Fred King:"2--I have a lot of soft values in the red suits so a jump to 3 seems excessive, but too much to pass. At matchpoints I want to protect my plus."

     Roman:"2---I will pass 2, bid three notrump otherwise, and if he bids 4 I'll hope it's right.  Second choice is two notrump, but I dislike bidding past 2."

     Gipson:"2---Good raise to 2.  Partner is third in hand but could still have good hand.  Direct 2 should be more distributional and so partner should know what to do if there is more interference."

     Bidding over a limited bid is a game try when you have found a fit.


Problem 5 

Imps

Vul: Both

RHO (East) dealt

South Holds


- AK102

- 3

- AQ43

- AQJ3

The Bidding Thus Far

South

West

North

East

---

---

---

1

?????

 

 

 

 

The Panel's Votes

Action

Score

Expert's

Votes

Panel's

Votes

2NT

100

4

35

Dbl

80

4

83

Pass

70

1

52

2

50

1

  6

2

50

0

5

3NT

50

0

5

1NT

30

0

4

2

20

0

2

4NT

20

0

1

     Another hand where you have a very strong hand but you have shortness in an unbid major.  What misdescriptive bid do you make? Overcall one notrump with 20 HCPs?  Overcall two notrump, which promises ten minor-suit cards, holding 4-4 in the minors?. Overcall three notrump?  Overcall two-of-either-minor?  Pass? I like two notrump followed by three notrump.  If you overcall two notrump, partner will bid at the three level when he has only a three-card fit.  This means that he will have at least four hearts which will help stop the suit.  If partner has a four-card fit, and bids at the four-level that would be good also.  Five-of-a-minor could be a better contract than three notrump.

     Three experts agree with me and bid two notrump.  This hand is well suited for suit play.

     Woolsey:"Two notrump---I'm not making a takeout double of spades with a singleton heart, no matter how strong my hand is. Passing could work, but there is too much danger that we will miss a game.  A direct three notrump might be right, but I think it is better to bring the minors into the picture and then bid three notrump.  My hand is well-oriented for suit play if I catch a minor-suit fit in North's hand."

     Fred King:"Two notrump---And then bid three notrump next, which I think should show this kind of hand."

     Hopkins:"Two notrump---Maybe I'll be able to get in three notrump over partner's expected three-of-a-minor and he will have some idea of what my hand is like.  I know I am telegraphing the heart shortage to the opponents, but partner should be able to use this information to good effect also."

     Four experts double.  If partner has five or six hearts you could wind up in 4.  Do you want to play in 4 opposite x/Qxxxx/x/Kxxxxx?  5 would be a better contract.  If partner has only four hearts, you will likely wind up in three notrump.

     Parker:"Double---And rebid notrump.  Didn't I just have this hand?  Trap passing will not work well if partner has Kxxxx of a minor and out.  Best case for a pass is if it goes one notrump - pass - 2 and then I have to decide if I can afford to put partner at the three-level by doubling.  I have found it is best to get it out of your system early rather than trying to feel out the table."

     Gipson:"Double---Yuk - give me the nine of spades rather than the King of spades and I bid one notrump.  This hand has the disadvantage that partner is unlimited and so who knows what level of hearts is coming next?  However, no real option at this stage."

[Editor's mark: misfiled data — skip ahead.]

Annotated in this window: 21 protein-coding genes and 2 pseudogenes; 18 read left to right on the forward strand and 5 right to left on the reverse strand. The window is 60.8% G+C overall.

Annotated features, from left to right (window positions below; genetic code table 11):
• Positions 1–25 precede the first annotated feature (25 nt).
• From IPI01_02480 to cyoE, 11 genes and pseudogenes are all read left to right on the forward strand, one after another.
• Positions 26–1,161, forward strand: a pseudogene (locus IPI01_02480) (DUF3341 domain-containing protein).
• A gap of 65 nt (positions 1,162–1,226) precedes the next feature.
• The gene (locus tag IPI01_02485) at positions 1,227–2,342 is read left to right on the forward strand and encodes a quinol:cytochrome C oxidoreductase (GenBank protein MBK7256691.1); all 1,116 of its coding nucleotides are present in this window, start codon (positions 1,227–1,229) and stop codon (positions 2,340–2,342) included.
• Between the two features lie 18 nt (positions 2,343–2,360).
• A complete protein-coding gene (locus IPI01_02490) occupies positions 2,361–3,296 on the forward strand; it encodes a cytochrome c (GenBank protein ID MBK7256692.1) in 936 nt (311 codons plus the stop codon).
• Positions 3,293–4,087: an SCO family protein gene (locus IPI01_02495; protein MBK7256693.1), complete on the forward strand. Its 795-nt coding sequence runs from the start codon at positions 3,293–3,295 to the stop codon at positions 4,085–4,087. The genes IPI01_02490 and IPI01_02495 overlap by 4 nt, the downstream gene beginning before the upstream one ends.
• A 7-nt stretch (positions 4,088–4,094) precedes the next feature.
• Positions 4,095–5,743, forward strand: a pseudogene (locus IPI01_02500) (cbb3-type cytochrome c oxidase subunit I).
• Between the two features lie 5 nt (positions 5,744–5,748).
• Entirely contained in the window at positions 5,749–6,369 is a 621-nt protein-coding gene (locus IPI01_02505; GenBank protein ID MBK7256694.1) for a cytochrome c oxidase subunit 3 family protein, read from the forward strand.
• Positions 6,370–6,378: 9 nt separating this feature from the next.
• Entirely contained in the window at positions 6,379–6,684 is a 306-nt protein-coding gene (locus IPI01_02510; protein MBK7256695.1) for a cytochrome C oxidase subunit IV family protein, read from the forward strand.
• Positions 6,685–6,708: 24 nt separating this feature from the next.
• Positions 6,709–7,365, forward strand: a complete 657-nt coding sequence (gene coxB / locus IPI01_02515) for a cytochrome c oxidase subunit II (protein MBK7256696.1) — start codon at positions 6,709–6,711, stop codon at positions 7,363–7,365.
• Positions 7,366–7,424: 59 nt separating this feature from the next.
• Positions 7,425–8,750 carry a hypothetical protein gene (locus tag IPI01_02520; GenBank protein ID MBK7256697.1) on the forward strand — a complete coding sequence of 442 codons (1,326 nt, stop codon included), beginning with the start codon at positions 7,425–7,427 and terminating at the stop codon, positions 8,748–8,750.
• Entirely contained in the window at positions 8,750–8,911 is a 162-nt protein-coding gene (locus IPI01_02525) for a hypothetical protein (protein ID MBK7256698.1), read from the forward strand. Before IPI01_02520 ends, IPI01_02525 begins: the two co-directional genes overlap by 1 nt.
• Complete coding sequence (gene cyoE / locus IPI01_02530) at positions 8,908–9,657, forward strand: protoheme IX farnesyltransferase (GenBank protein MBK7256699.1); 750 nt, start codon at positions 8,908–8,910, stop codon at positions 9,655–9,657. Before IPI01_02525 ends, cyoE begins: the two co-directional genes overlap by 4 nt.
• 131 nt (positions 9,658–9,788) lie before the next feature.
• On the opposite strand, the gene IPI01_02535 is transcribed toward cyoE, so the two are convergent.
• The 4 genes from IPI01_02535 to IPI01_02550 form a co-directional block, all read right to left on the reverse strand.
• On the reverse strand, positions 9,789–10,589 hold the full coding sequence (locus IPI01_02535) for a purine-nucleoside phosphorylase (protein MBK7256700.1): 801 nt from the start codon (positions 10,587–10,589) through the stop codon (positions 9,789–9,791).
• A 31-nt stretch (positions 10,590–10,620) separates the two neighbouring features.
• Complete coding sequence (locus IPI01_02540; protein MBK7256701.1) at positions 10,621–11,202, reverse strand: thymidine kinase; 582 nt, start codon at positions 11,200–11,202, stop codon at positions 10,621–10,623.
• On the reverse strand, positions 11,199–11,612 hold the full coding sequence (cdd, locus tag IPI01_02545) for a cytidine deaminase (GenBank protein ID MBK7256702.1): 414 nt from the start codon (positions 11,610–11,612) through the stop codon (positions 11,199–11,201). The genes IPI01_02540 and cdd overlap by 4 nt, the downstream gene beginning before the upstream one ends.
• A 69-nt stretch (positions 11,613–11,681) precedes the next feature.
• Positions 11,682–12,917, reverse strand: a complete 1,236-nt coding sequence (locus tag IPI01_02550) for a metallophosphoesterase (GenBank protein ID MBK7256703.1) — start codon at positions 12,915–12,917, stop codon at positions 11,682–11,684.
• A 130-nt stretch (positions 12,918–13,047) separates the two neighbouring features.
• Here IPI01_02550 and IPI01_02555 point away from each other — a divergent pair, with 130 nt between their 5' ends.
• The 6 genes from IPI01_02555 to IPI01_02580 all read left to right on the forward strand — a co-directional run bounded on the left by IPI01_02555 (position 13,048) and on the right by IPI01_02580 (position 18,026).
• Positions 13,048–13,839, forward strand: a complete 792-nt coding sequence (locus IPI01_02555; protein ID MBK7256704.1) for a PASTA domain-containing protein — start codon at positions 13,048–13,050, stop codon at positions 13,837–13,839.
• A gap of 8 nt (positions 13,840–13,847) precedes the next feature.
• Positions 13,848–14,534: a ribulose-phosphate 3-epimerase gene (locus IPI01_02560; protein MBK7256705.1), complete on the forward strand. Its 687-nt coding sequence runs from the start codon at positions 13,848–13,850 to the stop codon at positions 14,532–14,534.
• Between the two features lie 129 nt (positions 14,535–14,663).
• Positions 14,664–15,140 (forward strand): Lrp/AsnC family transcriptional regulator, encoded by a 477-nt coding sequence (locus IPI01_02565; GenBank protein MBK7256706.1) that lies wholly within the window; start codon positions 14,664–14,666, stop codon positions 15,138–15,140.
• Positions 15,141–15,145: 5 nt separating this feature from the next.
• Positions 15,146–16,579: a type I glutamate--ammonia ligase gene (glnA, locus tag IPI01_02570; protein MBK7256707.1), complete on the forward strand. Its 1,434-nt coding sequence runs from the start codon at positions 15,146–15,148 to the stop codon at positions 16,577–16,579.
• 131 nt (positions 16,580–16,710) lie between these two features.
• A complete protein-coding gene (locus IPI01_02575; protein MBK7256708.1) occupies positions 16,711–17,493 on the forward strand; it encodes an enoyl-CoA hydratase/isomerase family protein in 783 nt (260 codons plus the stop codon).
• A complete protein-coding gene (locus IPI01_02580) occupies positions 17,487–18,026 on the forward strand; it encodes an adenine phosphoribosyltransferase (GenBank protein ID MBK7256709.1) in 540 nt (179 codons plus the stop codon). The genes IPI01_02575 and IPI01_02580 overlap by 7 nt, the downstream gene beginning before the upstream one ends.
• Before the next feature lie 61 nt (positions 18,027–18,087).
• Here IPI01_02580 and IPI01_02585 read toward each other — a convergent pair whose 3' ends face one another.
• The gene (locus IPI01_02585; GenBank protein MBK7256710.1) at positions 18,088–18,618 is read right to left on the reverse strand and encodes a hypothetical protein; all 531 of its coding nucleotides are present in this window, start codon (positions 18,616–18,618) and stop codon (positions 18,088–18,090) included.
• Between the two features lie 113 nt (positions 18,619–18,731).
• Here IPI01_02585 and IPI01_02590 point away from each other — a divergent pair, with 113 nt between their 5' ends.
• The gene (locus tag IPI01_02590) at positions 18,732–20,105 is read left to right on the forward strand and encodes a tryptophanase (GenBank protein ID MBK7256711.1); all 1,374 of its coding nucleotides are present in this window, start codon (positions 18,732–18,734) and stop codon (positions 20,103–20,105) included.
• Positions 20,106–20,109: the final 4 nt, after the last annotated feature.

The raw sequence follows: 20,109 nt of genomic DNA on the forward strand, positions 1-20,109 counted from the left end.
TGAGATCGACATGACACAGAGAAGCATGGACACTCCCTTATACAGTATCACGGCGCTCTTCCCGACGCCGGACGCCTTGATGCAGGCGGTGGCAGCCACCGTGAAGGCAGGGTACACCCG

Cappelletti:"Double---And hope partner doesn't bid 4! All other heart bids will probably end up in three notrump.  Too much for pass."

     Schwartz:"Double---Hate double with stiff heart, but other alternatives seem worse.  If partner insists on hearts or just jumps to 4, it should be with a six-card suit as he must be prepared for a doubleton after a notrump bid (see problem three) so I might survive with my toppers.  If I bid three notrump, will I be happy if LHO doubles?  I don't think so.  If I bid two notrump followed by three notrump.  Little safer than a direct three notrump, but it directs a heart lead and the four-level, if partner pulls, is still dangerous with no sure fit.  If I bid one notrump. Too strong and doesn't solve the heart problem.  If I pass can't expect partner to balance with a six-count."

     One expert overcall 2.  Good if partner has clubs but what if he has diamonds.

     Adams:"2---I want to pass, and probably would at matchpoints.  2 at least gives us a chance to find game in notrump when partner raises, and is not as risky as jumping to three notrump.  The less said about double, the better."

     One expert passes.  That would very work if East rebids 2 and you get a chance to make a penalty double.  Double after 1-1NT-2 should be penalties.  If it goes 1- 1NT-2, you will be able to double but when partner bids three-of-a-minor you won't know how many he has and how strong he is.

     Roman:"Pass---Sure hope somebody bids something."

     Try not to make a takeout double, when short in unbid majors.


How the Experts Voted:

Expert / Problem  

1

2

3

4

5

Score

John Adams
2
4NT

3NT

3NT

2

380
Mike Cappelletti
2
Pass

Dbl

2NT

Dbl

410

Robbie Hopkins
1NT

6

Dbl

1NT

2NT

440
Alex Gipson
2

5

Dbl

2

Dbl

350

Fred King
1NT
Pass

Dbl

2

2NT

420

Steve Parker
2
6

Dbl

2NT

Dbl

410

Steve Robinson
1NT
4NT

3NT

1NT

2NT

490

Jeff Roman
1NT
Pass

Dbl

2

Pass

400

Alan Schwartz
1NT
5

Dbl

1NT

Dbl

450

Kit Woolsey
2

5

3NT

1NT

2NT

430


Don Berman, Web Master.